Jocelyn & Tabitha, she looks like Zoe
Jenny and Bundy
Jay & Bernardo
Jay, learning from Barbara, how to move the electric fence
These are some hungry cows!
We drove in to Newcastle and did some sightseeing. Pretty harbour city! It was here that we visited the famous Harry's Cafe de Wheels. Harry's began in the late 1930's when it's founder realized an absence of late night 'good eats'. The location in Newcastle is one of the last tram cars to run in Sydney. Harry's has become a National icon and has been visited by many celebrities (other than us!) such as Frank Sinatra, Robert Mitchum, Marelene Dietrich, Kerry Packer and more recently, Sir Richard Branson, Russell Crowe, Kevin Costner, Brook Shields, Pat Rafter, Olivia Newton-John, Jerry Lewis, Billy Crystal, Pamela Anderson, Sara O’Hare, Lachlan Murdoch, Kerri-Anne Kennerley, Adrian Greiner, Anthony Bourdain and Peter Blakely. All come in search of Harry's famous pies and peas, a mince pie topped with mashed potatoes and peas and covered in gravy - a delicious messy meal.
Harry's Cafe de Wheels, Newcastle
Newcastle Ocean Baths
Just before tea on our last night on the farm, Rod took us out for a farm tour in one of his many vintage cars. Us girls had a riot riding up top but had to keep our mouths closed to avoid eating too many of the the mozzies that show up at dusk. It was really funny, Bundy was told to stay behind and was closed in behind the gate at the house, but when we reached the Peppercorn Anchorage, 2 km down the way, he was there to greet us! We got to see a couple of kangaroos in behind the garage but they were too far away for a good picture, so you'll have to take my word for it.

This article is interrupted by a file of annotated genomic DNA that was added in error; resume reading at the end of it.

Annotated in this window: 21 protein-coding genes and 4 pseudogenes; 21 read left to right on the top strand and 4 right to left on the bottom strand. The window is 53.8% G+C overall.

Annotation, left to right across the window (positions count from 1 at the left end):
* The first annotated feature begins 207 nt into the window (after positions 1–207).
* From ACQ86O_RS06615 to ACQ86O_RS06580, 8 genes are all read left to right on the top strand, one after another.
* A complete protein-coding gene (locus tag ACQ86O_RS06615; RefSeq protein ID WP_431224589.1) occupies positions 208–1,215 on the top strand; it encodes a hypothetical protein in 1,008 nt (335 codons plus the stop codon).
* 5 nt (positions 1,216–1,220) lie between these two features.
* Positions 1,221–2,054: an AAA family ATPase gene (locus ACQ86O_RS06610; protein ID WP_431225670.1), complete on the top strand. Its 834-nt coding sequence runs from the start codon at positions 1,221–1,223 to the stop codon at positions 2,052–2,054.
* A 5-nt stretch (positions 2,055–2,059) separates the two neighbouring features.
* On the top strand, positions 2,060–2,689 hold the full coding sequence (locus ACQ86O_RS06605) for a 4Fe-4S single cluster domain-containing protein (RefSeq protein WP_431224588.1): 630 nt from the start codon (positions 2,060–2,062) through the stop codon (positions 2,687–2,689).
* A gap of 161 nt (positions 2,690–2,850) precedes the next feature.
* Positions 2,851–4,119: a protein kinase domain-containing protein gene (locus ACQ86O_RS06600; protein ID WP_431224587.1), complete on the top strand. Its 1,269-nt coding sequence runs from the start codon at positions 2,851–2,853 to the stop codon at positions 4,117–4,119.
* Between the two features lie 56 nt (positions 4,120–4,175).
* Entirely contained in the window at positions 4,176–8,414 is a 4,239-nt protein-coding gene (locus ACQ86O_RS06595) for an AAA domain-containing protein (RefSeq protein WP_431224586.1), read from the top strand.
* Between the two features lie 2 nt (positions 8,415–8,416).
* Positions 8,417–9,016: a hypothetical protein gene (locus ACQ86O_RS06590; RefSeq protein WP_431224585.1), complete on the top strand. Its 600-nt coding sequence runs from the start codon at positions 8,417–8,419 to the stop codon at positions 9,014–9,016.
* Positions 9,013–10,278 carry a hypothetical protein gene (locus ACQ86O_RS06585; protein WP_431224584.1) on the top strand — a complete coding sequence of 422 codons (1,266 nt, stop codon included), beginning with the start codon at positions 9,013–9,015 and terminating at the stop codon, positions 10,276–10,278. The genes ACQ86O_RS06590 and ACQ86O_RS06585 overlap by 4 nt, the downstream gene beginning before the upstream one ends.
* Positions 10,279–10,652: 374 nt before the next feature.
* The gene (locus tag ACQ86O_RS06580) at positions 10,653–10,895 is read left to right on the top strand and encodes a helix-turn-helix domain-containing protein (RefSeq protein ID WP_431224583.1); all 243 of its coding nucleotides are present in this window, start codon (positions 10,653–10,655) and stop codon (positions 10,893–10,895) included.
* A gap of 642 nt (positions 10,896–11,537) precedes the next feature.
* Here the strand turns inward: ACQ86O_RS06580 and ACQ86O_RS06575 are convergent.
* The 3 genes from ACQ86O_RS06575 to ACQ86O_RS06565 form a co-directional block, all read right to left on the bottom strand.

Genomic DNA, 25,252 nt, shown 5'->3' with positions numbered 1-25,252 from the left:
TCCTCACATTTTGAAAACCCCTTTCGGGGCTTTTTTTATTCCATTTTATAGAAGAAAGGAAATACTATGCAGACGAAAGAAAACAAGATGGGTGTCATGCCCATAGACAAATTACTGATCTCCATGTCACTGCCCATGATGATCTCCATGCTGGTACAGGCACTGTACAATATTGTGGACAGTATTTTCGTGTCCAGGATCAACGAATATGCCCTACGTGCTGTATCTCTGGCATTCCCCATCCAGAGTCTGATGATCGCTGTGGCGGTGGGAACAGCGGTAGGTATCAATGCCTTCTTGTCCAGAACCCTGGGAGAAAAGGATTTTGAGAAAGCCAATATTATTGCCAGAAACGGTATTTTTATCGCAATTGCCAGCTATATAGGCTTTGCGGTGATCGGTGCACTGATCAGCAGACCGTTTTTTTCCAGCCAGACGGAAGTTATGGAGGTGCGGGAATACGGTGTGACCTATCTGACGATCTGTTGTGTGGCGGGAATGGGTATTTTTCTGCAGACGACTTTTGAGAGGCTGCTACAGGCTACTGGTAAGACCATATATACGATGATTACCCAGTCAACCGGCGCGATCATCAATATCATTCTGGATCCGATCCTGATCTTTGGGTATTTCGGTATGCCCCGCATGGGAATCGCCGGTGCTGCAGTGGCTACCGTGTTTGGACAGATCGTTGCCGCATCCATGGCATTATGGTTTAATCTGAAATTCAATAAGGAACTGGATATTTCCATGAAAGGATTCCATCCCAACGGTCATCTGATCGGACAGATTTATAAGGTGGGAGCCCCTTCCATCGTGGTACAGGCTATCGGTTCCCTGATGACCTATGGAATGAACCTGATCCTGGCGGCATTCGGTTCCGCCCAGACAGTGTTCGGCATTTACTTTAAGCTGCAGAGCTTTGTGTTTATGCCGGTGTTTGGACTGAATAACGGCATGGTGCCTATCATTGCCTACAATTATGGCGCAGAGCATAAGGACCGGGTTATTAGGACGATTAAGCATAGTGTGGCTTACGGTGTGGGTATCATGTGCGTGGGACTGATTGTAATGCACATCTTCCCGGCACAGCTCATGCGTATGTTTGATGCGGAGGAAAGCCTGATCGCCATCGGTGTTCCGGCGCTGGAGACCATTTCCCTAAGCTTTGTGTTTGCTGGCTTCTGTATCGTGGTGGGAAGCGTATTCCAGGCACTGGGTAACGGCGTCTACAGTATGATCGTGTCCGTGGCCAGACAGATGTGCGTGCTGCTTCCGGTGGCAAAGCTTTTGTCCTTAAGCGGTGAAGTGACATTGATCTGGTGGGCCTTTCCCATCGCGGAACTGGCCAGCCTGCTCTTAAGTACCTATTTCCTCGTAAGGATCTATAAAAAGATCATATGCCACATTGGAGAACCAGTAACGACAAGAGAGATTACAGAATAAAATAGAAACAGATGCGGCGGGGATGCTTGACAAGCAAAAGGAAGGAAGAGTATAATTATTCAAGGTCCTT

Ready to go on the farm tour
Rod and Barbara, we can't thank you enough for your kind hospitality. We really enjoyed meeting you both and visiting your beautiful home.
So now, we had to make our way back to Sydney for our early flight out. We stopped in Manly, on the north shore of the Sydney harbour to get a picture of the city and hopefully the Opera House, but it was cloudy and we couldn't figure out where to go for that Opera House pic. Manly was buzzing with activity even though it was a Sunday. Throughout our stay in Australia, surfers were a common sight, it's not unlikely to see them walking along the streets with their boards or riding their bikes with special board brackets.
Some Manly men
Never seen a sign like this before!
Our last experience in Sydney, was a visit to Hillsong Church. It was so busy, but we were welcomed by several people to their 'live recording' service. It was quite exciting to see all the cameras and lights set up for this special event and, as usual, the music and worship were excellent! We'll look forward to getting the new CD when it comes out.